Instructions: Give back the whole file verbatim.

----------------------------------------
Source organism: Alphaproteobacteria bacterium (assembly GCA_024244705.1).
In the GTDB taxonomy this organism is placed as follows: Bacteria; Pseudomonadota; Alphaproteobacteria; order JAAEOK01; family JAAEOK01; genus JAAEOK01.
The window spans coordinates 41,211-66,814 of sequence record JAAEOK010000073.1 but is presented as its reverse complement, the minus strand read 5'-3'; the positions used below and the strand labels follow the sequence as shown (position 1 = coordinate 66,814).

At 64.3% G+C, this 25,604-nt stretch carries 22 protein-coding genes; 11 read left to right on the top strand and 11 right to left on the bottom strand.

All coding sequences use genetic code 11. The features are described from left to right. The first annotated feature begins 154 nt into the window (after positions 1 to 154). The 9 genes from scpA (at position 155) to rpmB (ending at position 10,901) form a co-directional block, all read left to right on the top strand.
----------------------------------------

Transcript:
Source organism: Alphaproteobacteria bacterium (assembly GCA_024244705.1).
In the GTDB taxonomy this organism is placed as follows: Bacteria; Pseudomonadota; Alphaproteobacteria; order JAAEOK01; family JAAEOK01; genus JAAEOK01.
The window spans coordinates 41,211-66,814 of sequence record JAAEOK010000073.1 but is presented as its reverse complement, the minus strand read 5'-3'; the positions used below and the strand labels follow the sequence as shown (position 1 = coordinate 66,814).

At 64.3% G+C, this 25,604-nt stretch carries 22 protein-coding genes; 11 read left to right on the top strand and 11 right to left on the bottom strand.

All coding sequences use genetic code 11. The features are described from left to right. The first annotated feature begins 154 nt into the window (after positions 1 to 154). The 9 genes from scpA (at position 155) to rpmB (ending at position 10,901) form a co-directional block, all read left to right on the top strand.